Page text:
Stephen Fry explores his passion for controversial composer Richard Wagner. Can he salvage the music he loves from its dark association with Hitler's Nazi regime? His journey takes him to Germany, Switzerland and Russia as he pieces together the story of the composer's career. Along the way he plays Wagner's piano, meets the composer's descendants and eavesdrops on rehearsals for the Bayreuth Festival, the annual extravaganza of Wagner's music held in a theatre designed by the composer himself.
Stephen Layton and Polyphony have a long and fruitful relationship with the music of Arvo Pärt. Their recording of Triodion and other choral works (CDA67375) won a Gramophone Award and became a cult classic. The extraordinary purity of Polyphony’s singing is the perfect vehicle for music of such clean, elemental simplicity, such cathartic calm. This third Pärt album from Stephen Layton and Polyphony reaches right back, intriguingly, to the composer’s youthful modernist phase and spans nearly five decades—from 1963 to 2012—in the process. As with the album Triodion, it reflects an increasingly broad spread of languages and sources in Pärt’s chosen texts. Latin, German and English are joined here by Church Slavonic and Spanish. A range of biblical texts are set alongside ancient prayers.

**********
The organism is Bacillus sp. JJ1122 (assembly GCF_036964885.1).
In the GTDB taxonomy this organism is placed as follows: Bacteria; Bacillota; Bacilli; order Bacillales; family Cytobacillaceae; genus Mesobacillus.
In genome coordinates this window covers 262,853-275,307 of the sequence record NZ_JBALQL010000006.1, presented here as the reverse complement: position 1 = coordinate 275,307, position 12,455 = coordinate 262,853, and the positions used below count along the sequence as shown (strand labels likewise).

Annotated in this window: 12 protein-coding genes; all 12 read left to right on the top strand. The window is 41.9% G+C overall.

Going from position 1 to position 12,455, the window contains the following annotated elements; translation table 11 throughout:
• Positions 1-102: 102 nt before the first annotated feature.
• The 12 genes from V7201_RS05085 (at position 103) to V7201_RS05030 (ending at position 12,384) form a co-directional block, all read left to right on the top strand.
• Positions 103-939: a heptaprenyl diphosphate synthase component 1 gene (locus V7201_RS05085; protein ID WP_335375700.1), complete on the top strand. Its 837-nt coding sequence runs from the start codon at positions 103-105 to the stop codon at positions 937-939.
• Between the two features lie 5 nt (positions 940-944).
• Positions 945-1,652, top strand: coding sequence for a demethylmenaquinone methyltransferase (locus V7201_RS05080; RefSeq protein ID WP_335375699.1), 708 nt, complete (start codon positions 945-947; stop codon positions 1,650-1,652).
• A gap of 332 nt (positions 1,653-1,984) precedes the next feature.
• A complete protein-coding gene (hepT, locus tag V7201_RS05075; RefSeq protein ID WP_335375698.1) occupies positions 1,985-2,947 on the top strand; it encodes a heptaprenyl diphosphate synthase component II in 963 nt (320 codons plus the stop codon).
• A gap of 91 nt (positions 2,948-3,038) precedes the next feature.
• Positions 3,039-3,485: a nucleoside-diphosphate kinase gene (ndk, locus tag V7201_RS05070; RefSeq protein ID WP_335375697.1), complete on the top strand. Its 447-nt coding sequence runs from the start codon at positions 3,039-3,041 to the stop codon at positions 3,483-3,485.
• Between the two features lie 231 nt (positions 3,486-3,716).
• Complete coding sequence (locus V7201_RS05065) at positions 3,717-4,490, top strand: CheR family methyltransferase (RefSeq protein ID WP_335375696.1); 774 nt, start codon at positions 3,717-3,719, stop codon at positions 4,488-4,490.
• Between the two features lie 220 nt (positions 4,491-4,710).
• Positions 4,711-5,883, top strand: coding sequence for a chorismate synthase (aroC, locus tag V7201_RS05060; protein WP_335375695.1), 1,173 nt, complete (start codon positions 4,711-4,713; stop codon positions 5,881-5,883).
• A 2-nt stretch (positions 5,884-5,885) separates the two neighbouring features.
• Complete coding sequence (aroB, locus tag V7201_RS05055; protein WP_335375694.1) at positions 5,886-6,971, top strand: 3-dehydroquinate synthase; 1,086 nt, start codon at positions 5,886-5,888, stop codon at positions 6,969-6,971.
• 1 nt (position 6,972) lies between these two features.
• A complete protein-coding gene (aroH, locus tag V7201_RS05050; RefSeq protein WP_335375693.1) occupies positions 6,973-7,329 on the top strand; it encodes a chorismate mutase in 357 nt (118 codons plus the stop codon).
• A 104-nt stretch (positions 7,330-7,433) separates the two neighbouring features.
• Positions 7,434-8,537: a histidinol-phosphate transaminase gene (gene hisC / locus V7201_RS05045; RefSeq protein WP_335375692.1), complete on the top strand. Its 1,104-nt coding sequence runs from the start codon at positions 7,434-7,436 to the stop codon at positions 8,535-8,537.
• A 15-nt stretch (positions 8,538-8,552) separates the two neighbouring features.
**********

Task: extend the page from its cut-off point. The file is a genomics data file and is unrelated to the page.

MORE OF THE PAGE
As a world-renowned piano virtuoso, Stephen Hough has demonstrated time and again his prodigious skills in brilliant performances of the great concertos, though as a recording artist, he has revealed a wider range of repertoire and unexpected interests. This Hyperion release of Edvard Grieg's Lyric Pieces is an example of how Hough sometimes ventures into quiet, less familiar byways that offer him a variety of expressive possibilities. These miniatures are far removed from blockbuster showpieces, and their picturesque scenes and delicate melodies suggest the careful handiwork of the craftsman. They also reflect Grieg's nostalgia for the Romantic past and love for Norwegian fairy tales and folkways, which he expressed with disarming simplicity and succinctness. Hough's program of 27 selections from the larger collection of 66 pieces, published in 10 books, extends from the early Arietta of 1867 to Remembrances of 1901, giving a generous representation of Grieg's intimate musings and evocative character studies.
Talk about understatement – there's Stephen Stills on the cover, acoustic guitar in hand, promising a personal singer/songwriter-type statement. And there is some of that – even a lot of that personal music-making – on Stephen Stills, but it's all couched in astonishingly bold musical terms. Stephen Stills is top-heavy with 1970 sensibilities, to be sure, from the dedication to the memory of Jimi Hendrix to the now piggish-seeming message of "Love the One You're With."